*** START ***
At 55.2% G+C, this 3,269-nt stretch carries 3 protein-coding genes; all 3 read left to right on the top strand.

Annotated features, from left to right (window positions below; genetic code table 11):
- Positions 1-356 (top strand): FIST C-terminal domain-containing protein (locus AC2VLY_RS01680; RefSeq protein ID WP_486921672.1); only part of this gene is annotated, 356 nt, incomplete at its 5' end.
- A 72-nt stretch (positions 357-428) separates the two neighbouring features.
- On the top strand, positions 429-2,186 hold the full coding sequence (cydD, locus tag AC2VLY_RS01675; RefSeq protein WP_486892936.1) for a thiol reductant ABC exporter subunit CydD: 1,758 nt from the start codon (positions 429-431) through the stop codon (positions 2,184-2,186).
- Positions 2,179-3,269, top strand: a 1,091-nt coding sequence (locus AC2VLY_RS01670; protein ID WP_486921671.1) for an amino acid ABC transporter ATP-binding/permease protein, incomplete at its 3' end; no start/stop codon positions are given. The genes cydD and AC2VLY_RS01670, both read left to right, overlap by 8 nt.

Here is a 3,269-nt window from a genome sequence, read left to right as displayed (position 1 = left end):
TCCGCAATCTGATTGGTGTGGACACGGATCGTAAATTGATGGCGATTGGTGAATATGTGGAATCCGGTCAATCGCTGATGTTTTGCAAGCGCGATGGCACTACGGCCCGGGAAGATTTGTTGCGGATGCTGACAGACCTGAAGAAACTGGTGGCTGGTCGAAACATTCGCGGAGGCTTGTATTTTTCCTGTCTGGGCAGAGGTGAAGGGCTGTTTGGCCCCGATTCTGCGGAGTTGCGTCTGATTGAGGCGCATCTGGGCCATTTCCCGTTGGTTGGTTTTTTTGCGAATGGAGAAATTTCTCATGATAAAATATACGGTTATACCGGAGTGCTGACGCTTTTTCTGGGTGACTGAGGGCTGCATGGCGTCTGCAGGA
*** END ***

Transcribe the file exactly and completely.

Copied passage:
At 55.2% G+C, this 3,269-nt stretch carries 3 protein-coding genes; all 3 read left to right on the top strand.

Annotated features, from left to right (window positions below; genetic code table 11):
- Positions 1-356 (top strand): FIST C-terminal domain-containing protein (locus AC2VLY_RS01680; RefSeq protein ID WP_486921672.1); only part of this gene is annotated, 356 nt, incomplete at its 5' end.
- A 72-nt stretch (positions 357-428) separates the two neighbouring features.
- On the top strand, positions 429-2,186 hold the full coding sequence (cydD, locus tag AC2VLY_RS01675; RefSeq protein WP_486892936.1) for a thiol reductant ABC exporter subunit CydD: 1,758 nt from the start codon (positions 429-431) through the stop codon (positions 2,184-2,186).
- Positions 2,179-3,269, top strand: a 1,091-nt coding sequence (locus AC2VLY_RS01670; protein ID WP_486921671.1) for an amino acid ABC transporter ATP-binding/permease protein, incomplete at its 3' end; no start/stop codon positions are given. The genes cydD and AC2VLY_RS01670, both read left to right, overlap by 8 nt.

Here is a 3,269-nt window from a genome sequence, read left to right as displayed (position 1 = left end):
TCCGCAATCTGATTGGTGTGGACACGGATCGTAAATTGATGGCGATTGGTGAATATGTGGAATCCGGTCAATCGCTGATGTTTTGCAAGCGCGATGGCACTACGGCCCGGGAAGATTTGTTGCGGATGCTGACAGACCTGAAGAAACTGGTGGCTGGTCGAAACATTCGCGGAGGCTTGTATTTTTCCTGTCTGGGCAGAGGTGAAGGGCTGTTTGGCCCCGATTCTGCGGAGTTGCGTCTGATTGAGGCGCATCTGGGCCATTTCCCGTTGGTTGGTTTTTTTGCGAATGGAGAAATTTCTCATGATAAAATATACGGTTATACCGGAGTGCTGACGCTTTTTCTGGGTGACTGAGGGCTGCATGGCGTCTGCAGGA